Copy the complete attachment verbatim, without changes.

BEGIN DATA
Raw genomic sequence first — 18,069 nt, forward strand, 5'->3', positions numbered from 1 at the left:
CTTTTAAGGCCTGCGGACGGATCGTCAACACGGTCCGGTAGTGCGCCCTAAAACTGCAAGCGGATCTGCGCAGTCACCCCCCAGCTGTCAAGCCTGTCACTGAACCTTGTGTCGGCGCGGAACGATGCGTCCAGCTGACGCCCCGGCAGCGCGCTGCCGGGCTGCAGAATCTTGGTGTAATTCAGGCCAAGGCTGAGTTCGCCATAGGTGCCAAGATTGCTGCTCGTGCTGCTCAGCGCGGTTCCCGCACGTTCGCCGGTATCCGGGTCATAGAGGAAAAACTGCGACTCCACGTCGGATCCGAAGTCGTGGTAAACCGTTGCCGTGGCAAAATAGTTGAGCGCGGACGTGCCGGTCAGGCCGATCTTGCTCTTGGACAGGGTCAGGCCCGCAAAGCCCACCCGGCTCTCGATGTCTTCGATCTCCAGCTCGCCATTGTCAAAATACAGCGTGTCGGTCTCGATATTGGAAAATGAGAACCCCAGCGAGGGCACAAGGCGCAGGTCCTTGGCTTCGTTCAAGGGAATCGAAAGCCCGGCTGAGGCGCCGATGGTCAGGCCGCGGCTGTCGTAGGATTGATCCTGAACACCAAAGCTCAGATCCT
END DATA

Raw genomic sequence first — 18,069 nt, forward strand, 5'->3', positions numbered from 1 at the left:
CTTTTAAGGCCTGCGGACGGATCGTCAACACGGTCCGGTAGTGCGCCCTAAAACTGCAAGCGGATCTGCGCAGTCACCCCCCAGCTGTCAAGCCTGTCACTGAACCTTGTGTCGGCGCGGAACGATGCGTCCAGCTGACGCCCCGGCAGCGCGCTGCCGGGCTGCAGAATCTTGGTGTAATTCAGGCCAAGGCTGAGTTCGCCATAGGTGCCAAGATTGCTGCTCGTGCTGCTCAGCGCGGTTCCCGCACGTTCGCCGGTATCCGGGTCATAGAGGAAAAACTGCGACTCCACGTCGGATCCGAAGTCGTGGTAAACCGTTGCCGTGGCAAAATAGTTGAGCGCGGACGTGCCGGTCAGGCCGATCTTGCTCTTGGACAGGGTCAGGCCCGCAAAGCCCACCCGGCTCTCGATGTCTTCGATCTCCAGCTCGCCATTGTCAAAATACAGCGTGTCGGTCTCGATATTGGAAAATGAGAACCCCAGCGAGGGCACAAGGCGCAGGTCCTTGGCTTCGTTCAAGGGAATCGAAAGCCCGGCTGAGGCGCCGATGGTCAGGCCGCGGCTGTCGTAGGATTGATCCTGAACACCAAAGCTCAGATCCT